Austin Health, Monash Health, Peter McCallum Cancer Centre
Introduction: Familial prostate cancer accounts for around 10% of prostate cancer diagnoses. In Australia, this represents a cohort of around 2000 men each year. Strong evidence exists that familial prostate cancers are more aggressive than sporadic cancers, best exemplified by the BRCA2 cohort. BRCA gene identification and clinical correlation with aggressive disease has allowed for modified treatment and surveillance protocols, delivering improved outcomes. Despite advances, relatively few non-BRCA germline mutations have been identified in association with prostate cancer. Lack of evidence has resulted in limited testing in a clinical setting. In this study, we aim to identify novel mutations associated with prostate cancer in a cohort of men with familial disease and correlate these mutations with clinical features of disease.
Methods: 94 families with at least two cases of verified prostate cancer were identified from within the KConFab (familial cancer) cohort. Two-thirds of families had initially been recruited due to a strong presence of breast, ovarian and colorectal cancers with limited genetic testing identifying no pathogenic mutations. Remaining families had been recruited due to multi-case prostate cancer and had not previously undergone testing. 84-cancer gene panel testing was conducted for index cases from each family, and their relatives with verified prostate cancer if the index case was found to a mutation. Clinical data including age at diagnosis, PSA, pathology stage and grade were collected for mutation carriers and non-carriers. Descriptive statistics were used to explore clinical features of each mutation.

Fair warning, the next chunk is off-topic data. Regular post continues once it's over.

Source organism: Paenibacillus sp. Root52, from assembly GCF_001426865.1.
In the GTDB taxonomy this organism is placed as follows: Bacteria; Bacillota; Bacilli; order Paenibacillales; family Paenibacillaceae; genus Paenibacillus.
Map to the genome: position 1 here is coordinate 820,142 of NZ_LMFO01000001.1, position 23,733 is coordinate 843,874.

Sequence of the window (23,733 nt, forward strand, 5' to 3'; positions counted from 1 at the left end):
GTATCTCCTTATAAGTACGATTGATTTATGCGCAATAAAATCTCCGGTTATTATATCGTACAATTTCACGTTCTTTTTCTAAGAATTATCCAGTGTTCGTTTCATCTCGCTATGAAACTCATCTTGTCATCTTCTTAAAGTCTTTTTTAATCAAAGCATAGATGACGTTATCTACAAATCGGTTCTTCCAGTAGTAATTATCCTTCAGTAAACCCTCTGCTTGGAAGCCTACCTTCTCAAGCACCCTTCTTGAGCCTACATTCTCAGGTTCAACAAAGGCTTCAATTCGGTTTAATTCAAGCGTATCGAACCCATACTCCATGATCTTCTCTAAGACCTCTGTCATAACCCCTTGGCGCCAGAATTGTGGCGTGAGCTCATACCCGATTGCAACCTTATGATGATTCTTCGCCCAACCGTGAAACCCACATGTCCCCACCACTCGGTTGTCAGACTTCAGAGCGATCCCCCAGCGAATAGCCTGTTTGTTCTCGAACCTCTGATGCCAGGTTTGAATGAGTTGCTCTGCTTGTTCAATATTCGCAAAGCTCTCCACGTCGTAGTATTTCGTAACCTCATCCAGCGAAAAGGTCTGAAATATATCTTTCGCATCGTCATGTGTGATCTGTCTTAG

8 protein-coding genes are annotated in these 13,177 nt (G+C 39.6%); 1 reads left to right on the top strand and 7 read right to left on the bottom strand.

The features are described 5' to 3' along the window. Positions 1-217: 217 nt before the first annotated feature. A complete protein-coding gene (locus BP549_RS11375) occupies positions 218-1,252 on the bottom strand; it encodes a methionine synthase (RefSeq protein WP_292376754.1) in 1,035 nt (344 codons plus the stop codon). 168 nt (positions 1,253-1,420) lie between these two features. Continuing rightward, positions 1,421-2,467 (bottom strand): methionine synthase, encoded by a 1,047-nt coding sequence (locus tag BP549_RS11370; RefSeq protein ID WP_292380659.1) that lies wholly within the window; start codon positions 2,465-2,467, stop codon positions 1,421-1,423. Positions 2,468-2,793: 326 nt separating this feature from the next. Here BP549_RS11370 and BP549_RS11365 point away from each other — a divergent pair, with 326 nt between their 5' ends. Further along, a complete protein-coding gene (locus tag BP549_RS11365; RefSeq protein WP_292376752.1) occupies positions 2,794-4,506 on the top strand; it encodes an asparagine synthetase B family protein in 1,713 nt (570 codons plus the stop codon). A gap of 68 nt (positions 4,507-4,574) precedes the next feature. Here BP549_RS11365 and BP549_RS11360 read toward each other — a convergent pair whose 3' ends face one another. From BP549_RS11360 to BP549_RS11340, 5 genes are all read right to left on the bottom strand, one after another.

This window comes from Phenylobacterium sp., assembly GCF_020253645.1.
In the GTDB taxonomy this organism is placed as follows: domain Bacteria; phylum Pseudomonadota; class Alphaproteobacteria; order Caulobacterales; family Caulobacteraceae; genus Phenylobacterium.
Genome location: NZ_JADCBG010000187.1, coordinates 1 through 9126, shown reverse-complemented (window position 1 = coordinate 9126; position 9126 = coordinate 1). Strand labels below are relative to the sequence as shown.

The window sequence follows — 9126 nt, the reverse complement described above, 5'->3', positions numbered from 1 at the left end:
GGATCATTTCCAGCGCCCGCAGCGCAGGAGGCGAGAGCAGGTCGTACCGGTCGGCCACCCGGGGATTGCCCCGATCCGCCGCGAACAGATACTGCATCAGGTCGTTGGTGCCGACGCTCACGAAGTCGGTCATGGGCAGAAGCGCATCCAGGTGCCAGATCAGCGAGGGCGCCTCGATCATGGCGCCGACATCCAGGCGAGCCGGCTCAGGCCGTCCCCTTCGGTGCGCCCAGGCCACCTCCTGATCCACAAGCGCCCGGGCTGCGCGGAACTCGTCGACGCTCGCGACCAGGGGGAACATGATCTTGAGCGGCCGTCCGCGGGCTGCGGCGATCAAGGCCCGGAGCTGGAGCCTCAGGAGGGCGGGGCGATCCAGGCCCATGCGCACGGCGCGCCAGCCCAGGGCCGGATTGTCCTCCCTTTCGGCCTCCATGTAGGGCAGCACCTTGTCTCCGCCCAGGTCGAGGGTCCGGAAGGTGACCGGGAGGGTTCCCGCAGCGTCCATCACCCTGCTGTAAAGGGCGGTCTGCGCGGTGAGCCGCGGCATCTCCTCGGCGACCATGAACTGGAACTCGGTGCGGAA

Results: 9 clinically notifiable, non-BRCA, pathogenic mutations were identified (ATM n=4, HOXB13 n=3, CHEK2 n=2). ATM carriers were the largest carrier group, with nine carriers with prostate cancer confirmed across four novel ATM mutations. Mean age at diagnosis was 65 years. Six ATM carriers were stratified to the D’Amico high-risk group on the basis of Grade Group 5 pathology (n=3) or advanced stage at diagnosis (n=3). Remaining carriers were stratified into intermediate (n=2) or low risk (n=1) groups. Despite this classification, age at diagnosis for the patient in the low-risk group was just 42 years. Specialist uropathology review identified high-risk architecture (IDCP, cribiform) in four available histopathology samples. Additionally, primary lung, bladder, renal, skin (melanoma) and blood (myelodysplastic syndrome) cancers were identified among this group.
Conclusions: Men with germline ATM mutations in this cohort developed high-risk prostate cancer with concerning pathological architecture. This is consistent with previous evidence associating familial prostate cancers with high-risk disease, even without germline mutations identified. Associating novel mutations with clinical disease is an important step forward in identifying those at risk of developing clinically significant cancers. Although small, in combination with further research, this data set contributes significantly to evidence for ATM gene testing in the clinical setting.
Source of Funding: kConFab is supported by a grant from the National Breast Cancer Foundation and Prostate Cancer Foundation Australia.